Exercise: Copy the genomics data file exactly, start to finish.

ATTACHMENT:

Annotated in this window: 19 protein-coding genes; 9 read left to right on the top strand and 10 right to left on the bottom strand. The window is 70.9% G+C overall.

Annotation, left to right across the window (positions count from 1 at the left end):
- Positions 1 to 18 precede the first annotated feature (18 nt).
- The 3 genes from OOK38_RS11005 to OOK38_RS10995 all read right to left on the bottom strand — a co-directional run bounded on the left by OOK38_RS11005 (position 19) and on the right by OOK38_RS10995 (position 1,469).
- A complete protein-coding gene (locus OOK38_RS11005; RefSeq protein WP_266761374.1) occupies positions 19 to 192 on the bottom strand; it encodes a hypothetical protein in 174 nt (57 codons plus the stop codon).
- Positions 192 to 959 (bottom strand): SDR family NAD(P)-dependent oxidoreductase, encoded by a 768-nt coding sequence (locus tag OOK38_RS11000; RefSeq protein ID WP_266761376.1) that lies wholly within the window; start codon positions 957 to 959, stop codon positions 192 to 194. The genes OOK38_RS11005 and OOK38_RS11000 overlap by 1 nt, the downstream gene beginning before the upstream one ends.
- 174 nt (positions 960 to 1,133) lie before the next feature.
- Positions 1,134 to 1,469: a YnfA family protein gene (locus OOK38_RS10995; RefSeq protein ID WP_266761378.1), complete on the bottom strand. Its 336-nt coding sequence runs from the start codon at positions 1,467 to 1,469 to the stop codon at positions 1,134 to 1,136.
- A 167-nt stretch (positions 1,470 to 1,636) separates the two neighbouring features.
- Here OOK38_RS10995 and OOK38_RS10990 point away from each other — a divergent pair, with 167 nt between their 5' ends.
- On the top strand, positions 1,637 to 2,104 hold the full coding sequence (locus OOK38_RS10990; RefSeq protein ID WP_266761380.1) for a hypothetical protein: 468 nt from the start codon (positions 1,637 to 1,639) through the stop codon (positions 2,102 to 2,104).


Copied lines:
Annotated in this window: 19 protein-coding genes; 9 read left to right on the top strand and 10 right to left on the bottom strand. The window is 70.9% G+C overall.

Annotation, left to right across the window (positions count from 1 at the left end):
- Positions 1 to 18 precede the first annotated feature (18 nt).
- The 3 genes from OOK38_RS11005 to OOK38_RS10995 all read right to left on the bottom strand — a co-directional run bounded on the left by OOK38_RS11005 (position 19) and on the right by OOK38_RS10995 (position 1,469).
- A complete protein-coding gene (locus OOK38_RS11005; RefSeq protein WP_266761374.1) occupies positions 19 to 192 on the bottom strand; it encodes a hypothetical protein in 174 nt (57 codons plus the stop codon).
- Positions 192 to 959 (bottom strand): SDR family NAD(P)-dependent oxidoreductase, encoded by a 768-nt coding sequence (locus tag OOK38_RS11000; RefSeq protein ID WP_266761376.1) that lies wholly within the window; start codon positions 957 to 959, stop codon positions 192 to 194. The genes OOK38_RS11005 and OOK38_RS11000 overlap by 1 nt, the downstream gene beginning before the upstream one ends.
- 174 nt (positions 960 to 1,133) lie before the next feature.
- Positions 1,134 to 1,469: a YnfA family protein gene (locus OOK38_RS10995; RefSeq protein ID WP_266761378.1), complete on the bottom strand. Its 336-nt coding sequence runs from the start codon at positions 1,467 to 1,469 to the stop codon at positions 1,134 to 1,136.
- A 167-nt stretch (positions 1,470 to 1,636) separates the two neighbouring features.
- Here OOK38_RS10995 and OOK38_RS10990 point away from each other — a divergent pair, with 167 nt between their 5' ends.
- On the top strand, positions 1,637 to 2,104 hold the full coding sequence (locus OOK38_RS10990; RefSeq protein ID WP_266761380.1) for a hypothetical protein: 468 nt from the start codon (positions 1,637 to 1,639) through the stop codon (positions 2,102 to 2,104).